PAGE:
Little Disturbances

I am reading my story, "Indigo in Absentia", at the launch of Southerly – Little Disturbances in Sydney in a couple of weeks. It was lovely to have this piece accepted for Southerly‘s special short story issue, and even nicer to be asked to read it at the launch. I like reading my work aloud in public. (Preferably by invitation – I’m not one of those weirdos standing on the steps of Flinders Street Station with a portable PA system, although I’ve sometimes considered it. Someone needs to balance out the ill being done by the fundamentalist Christians who set up shop Friday and Saturday nights. I’ve often thought that an hour or two of reading Neil Gaiman stories aloud to the public would be a step in the right direction.)

But I digress. I like doing readings, mostly because it’s about the only situation in which writers – splendidly isolated creatures that we are – get to approach the sort of immediate feedback that rock stars enjoy. Unless you’re Neil Gaiman doing a reading, in which case you pretty much are a rock star.

Anyway, I’m reading a story. The launch is at the UTS main campus, in the Gallery Courtyard, which is somewhere near the co-op bookshop on corner of Harris & Broadway, apparently. Friday 28th November, 5.30pm – 700pm. If you’re in Sydney, come along and watch me pretend to be a rock star, sans the actual sex, drugs and rock’n’roll type stuff. I probably won’t get to sign any tits either. Sigh. Writers never have any fun.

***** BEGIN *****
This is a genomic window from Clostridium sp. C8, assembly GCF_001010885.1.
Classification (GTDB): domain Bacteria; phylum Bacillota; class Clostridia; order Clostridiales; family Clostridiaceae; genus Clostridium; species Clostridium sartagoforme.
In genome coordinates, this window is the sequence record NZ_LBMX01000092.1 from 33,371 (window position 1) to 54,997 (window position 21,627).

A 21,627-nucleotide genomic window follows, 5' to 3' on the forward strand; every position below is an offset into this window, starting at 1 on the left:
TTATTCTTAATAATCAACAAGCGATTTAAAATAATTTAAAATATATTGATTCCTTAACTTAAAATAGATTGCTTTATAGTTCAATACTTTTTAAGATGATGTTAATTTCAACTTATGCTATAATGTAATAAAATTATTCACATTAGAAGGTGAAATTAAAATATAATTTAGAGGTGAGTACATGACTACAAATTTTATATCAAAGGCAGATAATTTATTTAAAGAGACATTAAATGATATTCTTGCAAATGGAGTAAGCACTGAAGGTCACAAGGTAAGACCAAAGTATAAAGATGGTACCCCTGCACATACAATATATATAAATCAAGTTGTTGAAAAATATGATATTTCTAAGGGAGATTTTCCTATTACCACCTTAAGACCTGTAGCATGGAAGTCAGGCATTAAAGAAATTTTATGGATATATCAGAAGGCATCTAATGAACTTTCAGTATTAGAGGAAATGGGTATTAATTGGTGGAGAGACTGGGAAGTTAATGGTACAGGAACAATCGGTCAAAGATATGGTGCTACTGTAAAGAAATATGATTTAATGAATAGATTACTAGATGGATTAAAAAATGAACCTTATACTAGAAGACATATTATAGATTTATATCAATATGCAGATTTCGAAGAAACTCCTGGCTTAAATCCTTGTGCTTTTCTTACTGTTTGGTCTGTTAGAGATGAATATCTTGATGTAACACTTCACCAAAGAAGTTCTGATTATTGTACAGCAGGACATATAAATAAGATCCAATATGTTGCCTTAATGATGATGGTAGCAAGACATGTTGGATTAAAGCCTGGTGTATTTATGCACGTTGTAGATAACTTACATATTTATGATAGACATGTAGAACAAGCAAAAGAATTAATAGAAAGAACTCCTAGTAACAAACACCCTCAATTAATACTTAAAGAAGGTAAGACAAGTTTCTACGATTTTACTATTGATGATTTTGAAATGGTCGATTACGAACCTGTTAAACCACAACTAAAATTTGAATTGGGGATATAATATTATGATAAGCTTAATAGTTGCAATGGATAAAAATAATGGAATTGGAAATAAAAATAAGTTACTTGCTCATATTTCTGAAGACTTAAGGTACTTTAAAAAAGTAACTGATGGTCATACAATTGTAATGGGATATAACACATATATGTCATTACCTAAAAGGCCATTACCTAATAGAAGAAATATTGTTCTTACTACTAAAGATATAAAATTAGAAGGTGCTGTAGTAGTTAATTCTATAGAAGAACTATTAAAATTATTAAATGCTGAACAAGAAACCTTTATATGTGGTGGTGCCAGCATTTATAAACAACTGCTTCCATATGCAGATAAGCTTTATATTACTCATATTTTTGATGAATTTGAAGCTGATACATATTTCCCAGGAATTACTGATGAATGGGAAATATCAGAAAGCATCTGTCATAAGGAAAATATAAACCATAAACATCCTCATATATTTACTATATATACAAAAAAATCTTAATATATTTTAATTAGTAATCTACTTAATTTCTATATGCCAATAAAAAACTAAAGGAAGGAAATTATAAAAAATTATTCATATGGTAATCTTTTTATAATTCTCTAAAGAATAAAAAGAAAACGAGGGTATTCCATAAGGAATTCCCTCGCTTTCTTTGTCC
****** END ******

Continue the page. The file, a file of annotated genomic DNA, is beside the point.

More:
"The poet A. Wilber Stevens once sent a manuscript to the editor of a literary magazine whom he knew slightly. When his self-addressed return envelope came back to him he opened it and out fell a little pile of ashes."

An anecdote from Rotten Rejections (Andre Bernard, ed.) one of my very favourite pick-me-up books. It does me no end of good to read that Dr Seuss was rejected early on with the reasoning that his manuscript (And To Think That I Saw It On Mulberry Street) was "too different from other juveniles on the market to warrant its selling", or that H.G. Wells was once dismissed as being "only a minor writer of no great promise", or that Emily Dickinson’s poems were considered "Queer – the rhymes were all wrong", or indeed that Anne Frank’s diary was thus described:

"The girl doesn’t, it seems to me, have a special perception or feeling which would lift that book above the ‘curiosity’ level".

And of course, my favourite, written to Oscar Wilde in rejection of Lady Windermere’s Fan:

"My dear sir,
I have read your manuscript. Oh, my dear sir."

Yes, I am procrastinating. Yes, I have a million and one other things I shoud be doing. I blame the heat. Among other things.

Procrastination by any other name

The person for whom this is posted knows who they are.

Displacement Activities